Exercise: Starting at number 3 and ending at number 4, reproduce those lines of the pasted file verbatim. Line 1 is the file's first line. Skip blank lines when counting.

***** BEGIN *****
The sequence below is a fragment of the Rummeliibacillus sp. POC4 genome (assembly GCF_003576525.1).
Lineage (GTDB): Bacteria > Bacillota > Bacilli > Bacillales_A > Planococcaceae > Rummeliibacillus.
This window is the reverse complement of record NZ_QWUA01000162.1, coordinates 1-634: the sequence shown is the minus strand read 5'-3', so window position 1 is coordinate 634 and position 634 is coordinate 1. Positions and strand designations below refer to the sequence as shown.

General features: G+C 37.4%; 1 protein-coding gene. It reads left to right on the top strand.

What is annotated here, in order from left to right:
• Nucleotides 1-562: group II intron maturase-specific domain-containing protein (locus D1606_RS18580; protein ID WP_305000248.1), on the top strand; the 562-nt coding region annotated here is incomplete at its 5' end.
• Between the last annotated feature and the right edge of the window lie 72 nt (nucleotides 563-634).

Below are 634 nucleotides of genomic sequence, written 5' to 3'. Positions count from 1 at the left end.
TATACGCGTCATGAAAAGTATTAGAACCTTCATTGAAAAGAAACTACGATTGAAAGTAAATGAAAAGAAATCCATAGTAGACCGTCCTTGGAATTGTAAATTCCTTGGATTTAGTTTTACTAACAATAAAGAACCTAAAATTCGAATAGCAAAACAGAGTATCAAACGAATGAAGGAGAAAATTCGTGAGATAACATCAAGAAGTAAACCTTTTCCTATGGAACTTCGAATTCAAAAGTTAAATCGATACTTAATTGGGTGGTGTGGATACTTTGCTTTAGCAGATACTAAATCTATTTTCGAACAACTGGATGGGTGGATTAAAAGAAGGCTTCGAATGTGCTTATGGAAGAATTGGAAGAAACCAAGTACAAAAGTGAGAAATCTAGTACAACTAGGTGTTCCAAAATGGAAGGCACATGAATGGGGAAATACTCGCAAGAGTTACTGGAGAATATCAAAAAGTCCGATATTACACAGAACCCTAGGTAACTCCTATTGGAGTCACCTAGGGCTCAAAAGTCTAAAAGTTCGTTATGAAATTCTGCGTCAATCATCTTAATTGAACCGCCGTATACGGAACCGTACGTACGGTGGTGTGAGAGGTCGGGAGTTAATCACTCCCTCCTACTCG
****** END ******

This window is the reverse complement of record NZ_QWUA01000162.1, coordinates 1-634: the sequence shown is the minus strand read 5'-3', so window position 1 is coordinate 634 and position 634 is coordinate 1. Positions and strand designations below refer to the sequence as shown.

General features: G+C 37.4%; 1 protein-coding gene. It reads left to right on the top strand.